I have just seen this wonderful and touching film, the story of the leader of Burma's Pro-Democracy Movement for over some three and a half decades. The film was panned by the critics, but it is the critics who should be panned and banned from daring to so downgrade this wonderful human story and a film about such an important leader and her people.This film depicts not only the family's struggle that this heroine had and still has to endure, but also the people's struggle for freedom and human rights in that poor but beautiful Buddhist country in the middle of Asia.
I feel that the film was instigated by her British-born children for their late father, Professor Michael Aris to give the world his and their side of the story and their father's devotion to this unbelievably brave lady whom they adore and who her husband seems to have dubbed "the iron orchid". As much as I was not happy with the film of that other leader, "The Iron Lady" and the way poor Margaret Thatcher's current Altzheimer situation was highlighted in that film, I and Ernie absolutley loved the way Suu, her struggle and her family were depicted in this film.
My personal interest in Aung San Suu Kyii's plight goes back a long way. In the mid 1990s when I was ICJW Vice President for Australia and Suu was first placed under house arrest, I contacted her husband in England with the idea of getting an international women's movement to take up her cause via the UN and the Commission on the Status of Women. I got his address from the British Consul (a funny story in itself, see later) and when he replied he asked me not to proceed as he felt that too much attention would jeopardise her position even further. So obviously I did not go on with this project, but in the film it shows how much he apparently worked internationally to try to influence the Burmese junta to release her.
The Burmese Generals' cruelty and inhumanity towards her and particularly towards her supporters would be unbelievable, but for the fact that I am far too familiar with plenty of other similar despotic regimes and their inhuman and inhumane behaviour towards their fellow countrymen,- still going on today there and in plenty of other places as well! The actors, particularly 'Suu' bear an unbelievable resemblance to the real people. Many of the scenes were authentic from the era and even some more contemporary as from today,- the credits at the end testify to the courage of some of the journalists responsible for these.
RE MY CONTACTS WITH THE BRITISH CONSUL AND HIS WIFE IN MELBOURNE AT THE TIME OF THE ABOVE.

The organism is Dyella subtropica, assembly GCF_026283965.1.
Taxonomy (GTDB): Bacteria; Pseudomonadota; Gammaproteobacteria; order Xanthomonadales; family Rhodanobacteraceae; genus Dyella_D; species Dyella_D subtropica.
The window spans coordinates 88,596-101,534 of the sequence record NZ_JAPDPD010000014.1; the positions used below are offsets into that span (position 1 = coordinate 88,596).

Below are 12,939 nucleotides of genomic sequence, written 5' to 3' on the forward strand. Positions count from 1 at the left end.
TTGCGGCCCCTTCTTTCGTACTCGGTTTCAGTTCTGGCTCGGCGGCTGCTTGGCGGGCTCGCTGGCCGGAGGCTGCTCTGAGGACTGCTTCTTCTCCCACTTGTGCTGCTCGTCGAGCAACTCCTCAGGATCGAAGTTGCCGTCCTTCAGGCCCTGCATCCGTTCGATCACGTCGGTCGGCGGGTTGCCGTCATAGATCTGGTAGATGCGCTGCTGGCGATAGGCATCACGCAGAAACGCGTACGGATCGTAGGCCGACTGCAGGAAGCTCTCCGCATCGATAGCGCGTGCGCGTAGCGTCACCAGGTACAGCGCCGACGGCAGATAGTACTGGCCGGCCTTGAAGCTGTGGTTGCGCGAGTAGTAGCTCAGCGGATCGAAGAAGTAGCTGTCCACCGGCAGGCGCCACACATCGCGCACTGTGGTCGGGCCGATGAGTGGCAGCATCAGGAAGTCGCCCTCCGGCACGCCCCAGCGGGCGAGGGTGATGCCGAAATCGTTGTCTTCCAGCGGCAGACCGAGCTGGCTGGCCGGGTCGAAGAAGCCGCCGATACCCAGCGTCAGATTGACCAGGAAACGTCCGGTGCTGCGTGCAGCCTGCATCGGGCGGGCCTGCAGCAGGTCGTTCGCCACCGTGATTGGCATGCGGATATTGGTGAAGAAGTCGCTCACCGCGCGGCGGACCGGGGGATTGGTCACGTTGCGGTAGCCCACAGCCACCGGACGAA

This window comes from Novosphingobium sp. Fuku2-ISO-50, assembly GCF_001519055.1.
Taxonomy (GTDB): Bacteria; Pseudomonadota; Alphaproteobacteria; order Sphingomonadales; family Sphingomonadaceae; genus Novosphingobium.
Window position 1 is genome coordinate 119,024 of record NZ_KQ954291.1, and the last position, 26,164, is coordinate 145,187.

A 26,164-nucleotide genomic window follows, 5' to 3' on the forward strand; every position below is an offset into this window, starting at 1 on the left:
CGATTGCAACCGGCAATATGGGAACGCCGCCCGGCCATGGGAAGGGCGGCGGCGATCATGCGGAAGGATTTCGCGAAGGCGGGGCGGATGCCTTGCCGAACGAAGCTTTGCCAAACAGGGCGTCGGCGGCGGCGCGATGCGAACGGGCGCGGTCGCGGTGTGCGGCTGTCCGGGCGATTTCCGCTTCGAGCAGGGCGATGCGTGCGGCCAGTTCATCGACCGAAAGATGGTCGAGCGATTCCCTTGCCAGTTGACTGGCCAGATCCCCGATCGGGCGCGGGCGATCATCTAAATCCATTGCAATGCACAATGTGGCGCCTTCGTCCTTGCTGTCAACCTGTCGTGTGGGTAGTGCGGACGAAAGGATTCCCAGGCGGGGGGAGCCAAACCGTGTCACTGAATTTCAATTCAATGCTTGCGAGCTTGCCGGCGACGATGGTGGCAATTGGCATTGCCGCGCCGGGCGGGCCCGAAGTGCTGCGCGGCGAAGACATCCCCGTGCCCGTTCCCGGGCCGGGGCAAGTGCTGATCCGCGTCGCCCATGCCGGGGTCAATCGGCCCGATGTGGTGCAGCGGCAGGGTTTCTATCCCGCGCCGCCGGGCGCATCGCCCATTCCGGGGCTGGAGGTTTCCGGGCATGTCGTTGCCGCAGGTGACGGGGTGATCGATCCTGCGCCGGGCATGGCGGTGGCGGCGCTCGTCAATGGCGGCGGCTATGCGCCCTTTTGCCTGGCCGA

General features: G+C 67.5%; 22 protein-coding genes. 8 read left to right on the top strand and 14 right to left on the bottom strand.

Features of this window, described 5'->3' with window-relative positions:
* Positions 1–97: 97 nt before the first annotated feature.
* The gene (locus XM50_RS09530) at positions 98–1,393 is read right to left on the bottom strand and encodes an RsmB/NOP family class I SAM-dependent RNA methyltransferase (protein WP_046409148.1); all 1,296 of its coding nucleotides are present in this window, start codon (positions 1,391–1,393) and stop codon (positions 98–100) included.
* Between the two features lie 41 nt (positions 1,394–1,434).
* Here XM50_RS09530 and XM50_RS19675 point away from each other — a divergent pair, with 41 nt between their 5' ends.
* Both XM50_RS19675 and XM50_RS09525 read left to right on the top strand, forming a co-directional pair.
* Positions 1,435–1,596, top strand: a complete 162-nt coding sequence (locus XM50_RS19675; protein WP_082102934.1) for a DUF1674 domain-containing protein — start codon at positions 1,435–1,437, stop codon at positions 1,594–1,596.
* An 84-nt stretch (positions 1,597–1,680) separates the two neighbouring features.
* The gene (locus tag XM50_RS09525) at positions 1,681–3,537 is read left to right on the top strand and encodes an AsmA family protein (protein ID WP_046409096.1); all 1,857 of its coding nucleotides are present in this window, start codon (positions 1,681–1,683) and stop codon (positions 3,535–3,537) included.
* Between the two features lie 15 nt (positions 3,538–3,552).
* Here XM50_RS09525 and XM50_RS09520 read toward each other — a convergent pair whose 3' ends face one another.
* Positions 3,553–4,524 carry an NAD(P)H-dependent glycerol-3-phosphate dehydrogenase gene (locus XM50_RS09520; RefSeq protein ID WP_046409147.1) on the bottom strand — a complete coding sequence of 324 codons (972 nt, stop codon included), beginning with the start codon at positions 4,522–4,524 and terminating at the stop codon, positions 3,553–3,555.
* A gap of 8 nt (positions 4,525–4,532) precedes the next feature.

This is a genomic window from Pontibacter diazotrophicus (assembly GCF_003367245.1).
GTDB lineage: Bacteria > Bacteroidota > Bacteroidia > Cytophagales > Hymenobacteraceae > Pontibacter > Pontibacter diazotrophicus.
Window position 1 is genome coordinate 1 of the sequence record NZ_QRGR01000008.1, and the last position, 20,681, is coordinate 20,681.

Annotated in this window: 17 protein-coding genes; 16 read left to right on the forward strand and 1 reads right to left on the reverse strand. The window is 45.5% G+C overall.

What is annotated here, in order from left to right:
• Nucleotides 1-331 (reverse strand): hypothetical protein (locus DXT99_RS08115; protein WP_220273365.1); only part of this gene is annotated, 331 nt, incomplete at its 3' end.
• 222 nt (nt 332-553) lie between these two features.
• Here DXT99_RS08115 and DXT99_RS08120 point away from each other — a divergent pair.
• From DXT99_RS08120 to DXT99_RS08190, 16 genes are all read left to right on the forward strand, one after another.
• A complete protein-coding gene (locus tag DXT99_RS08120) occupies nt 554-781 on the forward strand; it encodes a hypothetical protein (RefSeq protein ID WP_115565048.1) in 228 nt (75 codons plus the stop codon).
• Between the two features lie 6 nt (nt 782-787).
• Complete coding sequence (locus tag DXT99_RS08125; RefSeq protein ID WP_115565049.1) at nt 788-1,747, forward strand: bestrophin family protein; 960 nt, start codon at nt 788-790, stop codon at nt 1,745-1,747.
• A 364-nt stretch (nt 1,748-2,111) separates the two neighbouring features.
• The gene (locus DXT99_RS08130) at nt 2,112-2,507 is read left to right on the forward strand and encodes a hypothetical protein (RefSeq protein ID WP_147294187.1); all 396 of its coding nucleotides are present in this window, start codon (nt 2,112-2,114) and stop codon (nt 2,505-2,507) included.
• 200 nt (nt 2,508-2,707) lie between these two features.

The NCJW Victorian premises happened to be adjacent to a UNICEF office manned by volunteers. One of the volunteers was the wife of the British Consul who walked in one day curious to see what NCJW was all about. She came from Leeds and mentioned she had many Jewish acquaintaces there. Then one day we got a phone call to ask how she can get in touch with our leadership as she had a request from a British wife of a Parliamentarian visitng Melbourne with her husband, to meet "the Jewish fraternity" in Melbourne. They happened to belong to a Parliamentary group, "Friends of Israel" and she wanted to make some contacts with like minded people here.
It happened to be at the time not only Good Friday, but like this year, also the eve of Passover when I got the call from our office asking me what to do about it. When I rang back to the Consul's wife to try and explain that while we are part of the "Jewish sorority, rather than fraternity', nevertheless most of the Jewish community cannot officially partake of foods that were not specifically Kosher during the week of the Passover 8-day religious holiday! Oh, she said,- no problem. Just tell me what to make,- I want you to come for lunch and my caterer will make whatever you want him to prepare.
Since that was still not OK, I suggested to her our Kosher caterer who then would bring his own crockery and cutlery and then everything would be fine for those in our community who are strictly observant. So it came to pass that about 8 NCJW senior members, together with the Consul's wife and her VIP English guest ( a member of a distinguished business family) sat down to a full Kosher catered Passover lunch in the beautiful dining room of the British Consul's home in Toorak.
After that we became firm friends while they were stationed in Melbourne. They attended many of the formal functions at NCJWV. Then one day we received an invitation to sponsor them while they were embarking on a farewell driving holiday around Victoria, by guessing the number of miles/kms. they would cover, with the first prize a whole case of Irish whisky! Guess what,- she turned up on my doorstep one morning with half a case, i.e 6 bottles of the best whisky,- I tied for first prize! She continued writing to some of us for a while from their next posting in China, saying how much they missed us all in Melbourne!
Watching the film about this warm human story,-a tragic yet uplifting saga of a family destined for sacrifice and greatness, I could not help but be very moved. I pray for Aung San Suu Kyii and her people who seem to be a very nice and gentle, warm people made up of various tribal cultures, that they may eventually succeed to achieve that which we all wish for ourselves,- to live in peace and freedom.